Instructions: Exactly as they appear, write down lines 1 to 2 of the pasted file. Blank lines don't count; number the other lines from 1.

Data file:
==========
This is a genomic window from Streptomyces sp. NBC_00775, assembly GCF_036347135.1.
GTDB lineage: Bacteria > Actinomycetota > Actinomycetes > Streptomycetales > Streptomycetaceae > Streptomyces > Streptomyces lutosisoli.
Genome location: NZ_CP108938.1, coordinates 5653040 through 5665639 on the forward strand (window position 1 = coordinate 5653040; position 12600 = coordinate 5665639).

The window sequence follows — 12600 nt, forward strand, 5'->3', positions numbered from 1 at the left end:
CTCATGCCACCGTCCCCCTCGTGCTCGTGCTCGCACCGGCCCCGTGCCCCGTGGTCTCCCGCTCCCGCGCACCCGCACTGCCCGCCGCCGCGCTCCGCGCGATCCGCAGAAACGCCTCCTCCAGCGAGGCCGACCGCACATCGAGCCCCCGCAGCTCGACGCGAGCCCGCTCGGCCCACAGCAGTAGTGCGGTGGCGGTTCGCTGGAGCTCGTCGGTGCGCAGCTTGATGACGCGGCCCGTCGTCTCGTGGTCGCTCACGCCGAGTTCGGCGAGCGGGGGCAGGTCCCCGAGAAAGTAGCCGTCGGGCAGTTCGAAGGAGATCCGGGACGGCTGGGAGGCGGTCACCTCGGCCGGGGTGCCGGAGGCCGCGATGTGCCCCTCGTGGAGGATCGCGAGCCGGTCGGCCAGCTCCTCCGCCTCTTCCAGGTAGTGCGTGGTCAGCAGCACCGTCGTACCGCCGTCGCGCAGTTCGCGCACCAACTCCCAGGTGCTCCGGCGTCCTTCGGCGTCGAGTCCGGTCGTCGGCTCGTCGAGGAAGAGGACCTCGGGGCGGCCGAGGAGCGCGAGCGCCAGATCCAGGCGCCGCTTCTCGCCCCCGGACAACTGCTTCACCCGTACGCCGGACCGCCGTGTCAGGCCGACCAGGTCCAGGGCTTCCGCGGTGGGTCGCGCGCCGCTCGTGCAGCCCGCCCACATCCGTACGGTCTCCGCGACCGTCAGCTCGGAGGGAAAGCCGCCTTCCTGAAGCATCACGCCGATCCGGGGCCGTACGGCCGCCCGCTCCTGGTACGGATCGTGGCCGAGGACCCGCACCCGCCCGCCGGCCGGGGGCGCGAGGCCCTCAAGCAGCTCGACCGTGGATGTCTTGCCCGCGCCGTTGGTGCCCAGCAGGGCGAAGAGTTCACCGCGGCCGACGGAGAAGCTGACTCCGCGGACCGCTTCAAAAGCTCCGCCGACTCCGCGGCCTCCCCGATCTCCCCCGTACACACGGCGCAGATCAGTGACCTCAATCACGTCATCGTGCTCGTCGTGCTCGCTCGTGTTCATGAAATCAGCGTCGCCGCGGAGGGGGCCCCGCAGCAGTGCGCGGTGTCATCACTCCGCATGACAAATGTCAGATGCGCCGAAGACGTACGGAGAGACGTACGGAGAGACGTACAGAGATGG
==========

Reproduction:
This is a genomic window from Streptomyces sp. NBC_00775, assembly GCF_036347135.1.
GTDB lineage: Bacteria > Actinomycetota > Actinomycetes > Streptomycetales > Streptomycetaceae > Streptomyces > Streptomyces lutosisoli.